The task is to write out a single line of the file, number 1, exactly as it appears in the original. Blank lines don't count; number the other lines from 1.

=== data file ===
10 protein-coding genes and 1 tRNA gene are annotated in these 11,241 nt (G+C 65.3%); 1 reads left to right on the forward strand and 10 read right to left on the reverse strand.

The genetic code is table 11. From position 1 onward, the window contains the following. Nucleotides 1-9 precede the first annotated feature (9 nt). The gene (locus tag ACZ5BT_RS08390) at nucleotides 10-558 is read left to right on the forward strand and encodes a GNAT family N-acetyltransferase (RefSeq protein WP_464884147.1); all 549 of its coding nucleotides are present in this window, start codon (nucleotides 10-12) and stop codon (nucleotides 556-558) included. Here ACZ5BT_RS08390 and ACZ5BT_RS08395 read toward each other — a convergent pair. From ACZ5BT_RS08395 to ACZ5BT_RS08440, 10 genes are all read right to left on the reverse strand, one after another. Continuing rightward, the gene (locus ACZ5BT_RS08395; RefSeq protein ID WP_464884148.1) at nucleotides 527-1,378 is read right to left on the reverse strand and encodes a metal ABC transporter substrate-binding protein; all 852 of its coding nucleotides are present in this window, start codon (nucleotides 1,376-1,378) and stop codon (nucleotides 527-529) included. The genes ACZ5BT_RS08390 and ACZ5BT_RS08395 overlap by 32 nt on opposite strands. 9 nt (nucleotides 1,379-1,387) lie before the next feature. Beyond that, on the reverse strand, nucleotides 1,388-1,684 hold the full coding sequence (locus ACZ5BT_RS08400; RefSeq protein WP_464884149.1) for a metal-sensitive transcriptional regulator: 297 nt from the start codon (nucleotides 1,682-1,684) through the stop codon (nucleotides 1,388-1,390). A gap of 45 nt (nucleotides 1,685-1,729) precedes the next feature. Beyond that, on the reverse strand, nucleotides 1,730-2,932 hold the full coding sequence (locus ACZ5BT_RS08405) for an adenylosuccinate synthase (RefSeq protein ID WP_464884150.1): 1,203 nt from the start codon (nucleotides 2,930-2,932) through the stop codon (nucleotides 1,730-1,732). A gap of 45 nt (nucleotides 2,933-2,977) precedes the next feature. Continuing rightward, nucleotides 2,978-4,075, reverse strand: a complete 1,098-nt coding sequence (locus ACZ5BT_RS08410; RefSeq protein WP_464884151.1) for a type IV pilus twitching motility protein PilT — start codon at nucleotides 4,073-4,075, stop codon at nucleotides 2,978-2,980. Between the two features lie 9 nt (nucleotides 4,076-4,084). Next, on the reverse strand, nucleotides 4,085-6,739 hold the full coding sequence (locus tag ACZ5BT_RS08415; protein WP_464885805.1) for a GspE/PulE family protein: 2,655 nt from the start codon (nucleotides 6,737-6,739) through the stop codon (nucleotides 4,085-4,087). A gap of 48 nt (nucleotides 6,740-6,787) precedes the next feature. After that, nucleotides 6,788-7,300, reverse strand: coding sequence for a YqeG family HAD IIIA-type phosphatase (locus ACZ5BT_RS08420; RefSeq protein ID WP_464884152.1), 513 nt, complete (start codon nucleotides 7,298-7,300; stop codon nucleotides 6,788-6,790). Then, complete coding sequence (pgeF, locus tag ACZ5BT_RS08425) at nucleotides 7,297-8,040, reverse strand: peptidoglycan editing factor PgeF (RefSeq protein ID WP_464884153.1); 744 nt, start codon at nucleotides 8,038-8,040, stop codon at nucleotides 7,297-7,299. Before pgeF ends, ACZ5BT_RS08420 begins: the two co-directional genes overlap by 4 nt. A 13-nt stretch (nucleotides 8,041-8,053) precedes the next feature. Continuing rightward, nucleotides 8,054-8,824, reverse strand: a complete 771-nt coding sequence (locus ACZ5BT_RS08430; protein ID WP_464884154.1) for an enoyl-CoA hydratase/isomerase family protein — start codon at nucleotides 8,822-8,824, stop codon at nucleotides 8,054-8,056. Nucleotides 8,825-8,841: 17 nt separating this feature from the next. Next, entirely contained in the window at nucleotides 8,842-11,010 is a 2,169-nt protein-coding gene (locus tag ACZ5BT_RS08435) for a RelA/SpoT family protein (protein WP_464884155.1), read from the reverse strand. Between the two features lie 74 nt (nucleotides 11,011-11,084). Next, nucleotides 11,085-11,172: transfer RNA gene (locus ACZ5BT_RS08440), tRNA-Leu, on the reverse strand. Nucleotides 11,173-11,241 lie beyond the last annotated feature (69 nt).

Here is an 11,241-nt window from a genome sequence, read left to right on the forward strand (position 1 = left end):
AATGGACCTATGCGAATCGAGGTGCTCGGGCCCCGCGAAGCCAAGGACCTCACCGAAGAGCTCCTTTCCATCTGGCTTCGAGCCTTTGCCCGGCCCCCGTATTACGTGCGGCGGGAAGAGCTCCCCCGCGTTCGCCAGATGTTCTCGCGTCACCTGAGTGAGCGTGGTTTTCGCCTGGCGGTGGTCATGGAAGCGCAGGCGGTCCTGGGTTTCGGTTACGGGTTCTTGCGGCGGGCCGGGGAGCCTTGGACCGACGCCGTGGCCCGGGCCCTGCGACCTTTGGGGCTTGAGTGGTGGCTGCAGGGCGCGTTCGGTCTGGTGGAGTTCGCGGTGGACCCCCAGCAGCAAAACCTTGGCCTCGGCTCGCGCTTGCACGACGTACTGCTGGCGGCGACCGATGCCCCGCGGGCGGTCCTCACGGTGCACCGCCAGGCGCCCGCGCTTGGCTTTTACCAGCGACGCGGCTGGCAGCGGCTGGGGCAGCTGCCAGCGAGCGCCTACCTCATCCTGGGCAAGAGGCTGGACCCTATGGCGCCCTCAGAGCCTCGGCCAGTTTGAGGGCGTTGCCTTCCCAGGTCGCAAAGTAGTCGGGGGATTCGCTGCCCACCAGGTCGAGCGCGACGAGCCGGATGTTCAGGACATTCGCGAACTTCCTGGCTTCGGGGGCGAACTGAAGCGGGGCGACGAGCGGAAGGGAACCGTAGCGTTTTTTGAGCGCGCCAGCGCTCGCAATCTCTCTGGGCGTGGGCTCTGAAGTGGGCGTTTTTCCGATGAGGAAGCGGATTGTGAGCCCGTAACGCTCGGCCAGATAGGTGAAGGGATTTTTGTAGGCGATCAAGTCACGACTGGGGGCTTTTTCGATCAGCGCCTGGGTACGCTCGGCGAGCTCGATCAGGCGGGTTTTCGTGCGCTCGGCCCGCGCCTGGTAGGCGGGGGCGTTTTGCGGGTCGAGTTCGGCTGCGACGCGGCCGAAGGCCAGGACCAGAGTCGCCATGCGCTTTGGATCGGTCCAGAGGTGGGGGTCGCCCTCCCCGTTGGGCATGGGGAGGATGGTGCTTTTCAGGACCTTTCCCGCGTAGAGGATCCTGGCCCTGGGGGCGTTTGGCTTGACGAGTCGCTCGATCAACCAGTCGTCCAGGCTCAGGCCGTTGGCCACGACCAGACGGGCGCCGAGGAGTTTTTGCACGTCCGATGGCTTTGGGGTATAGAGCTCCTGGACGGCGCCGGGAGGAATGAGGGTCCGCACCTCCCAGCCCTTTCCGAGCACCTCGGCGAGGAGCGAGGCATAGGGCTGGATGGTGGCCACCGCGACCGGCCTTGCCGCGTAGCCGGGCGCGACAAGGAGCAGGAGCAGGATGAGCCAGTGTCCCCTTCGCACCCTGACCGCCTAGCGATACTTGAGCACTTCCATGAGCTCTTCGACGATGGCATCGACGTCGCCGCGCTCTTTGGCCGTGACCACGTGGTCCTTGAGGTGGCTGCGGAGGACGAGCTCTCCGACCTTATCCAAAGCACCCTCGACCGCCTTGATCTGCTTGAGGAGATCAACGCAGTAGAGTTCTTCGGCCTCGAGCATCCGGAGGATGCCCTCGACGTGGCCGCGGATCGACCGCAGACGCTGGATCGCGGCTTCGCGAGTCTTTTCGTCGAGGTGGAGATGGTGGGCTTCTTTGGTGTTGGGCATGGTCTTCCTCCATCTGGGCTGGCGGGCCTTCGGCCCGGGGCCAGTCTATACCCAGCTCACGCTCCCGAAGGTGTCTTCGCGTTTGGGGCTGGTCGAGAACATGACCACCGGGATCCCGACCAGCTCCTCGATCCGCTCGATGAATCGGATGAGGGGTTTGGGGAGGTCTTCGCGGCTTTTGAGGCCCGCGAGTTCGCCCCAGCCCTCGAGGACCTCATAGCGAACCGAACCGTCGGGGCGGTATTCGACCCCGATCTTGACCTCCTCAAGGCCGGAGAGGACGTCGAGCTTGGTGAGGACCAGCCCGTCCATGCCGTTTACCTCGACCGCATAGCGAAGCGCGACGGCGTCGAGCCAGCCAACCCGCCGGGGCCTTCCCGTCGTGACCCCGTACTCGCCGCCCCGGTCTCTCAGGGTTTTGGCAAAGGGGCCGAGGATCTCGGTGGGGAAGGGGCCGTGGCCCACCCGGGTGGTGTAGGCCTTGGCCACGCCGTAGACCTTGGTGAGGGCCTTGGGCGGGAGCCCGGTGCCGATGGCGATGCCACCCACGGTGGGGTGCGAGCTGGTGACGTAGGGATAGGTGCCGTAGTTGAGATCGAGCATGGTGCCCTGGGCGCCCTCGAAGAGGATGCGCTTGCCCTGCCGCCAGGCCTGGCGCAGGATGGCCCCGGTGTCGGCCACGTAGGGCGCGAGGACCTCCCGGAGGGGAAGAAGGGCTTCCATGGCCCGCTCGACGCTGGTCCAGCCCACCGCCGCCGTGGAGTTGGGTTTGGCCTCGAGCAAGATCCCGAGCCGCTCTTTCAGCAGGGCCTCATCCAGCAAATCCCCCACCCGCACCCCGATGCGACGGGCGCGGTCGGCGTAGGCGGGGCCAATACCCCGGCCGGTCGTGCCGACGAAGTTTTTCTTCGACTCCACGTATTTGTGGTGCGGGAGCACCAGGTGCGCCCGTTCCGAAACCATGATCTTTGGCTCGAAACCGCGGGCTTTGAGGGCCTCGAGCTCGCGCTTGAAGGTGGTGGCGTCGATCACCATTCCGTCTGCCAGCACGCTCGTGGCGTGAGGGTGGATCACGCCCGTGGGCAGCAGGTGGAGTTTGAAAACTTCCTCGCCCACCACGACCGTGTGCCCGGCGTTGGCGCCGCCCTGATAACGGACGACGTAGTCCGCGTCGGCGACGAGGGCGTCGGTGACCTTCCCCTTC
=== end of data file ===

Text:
10 protein-coding genes and 1 tRNA gene are annotated in these 11,241 nt (G+C 65.3%); 1 reads left to right on the forward strand and 10 read right to left on the reverse strand.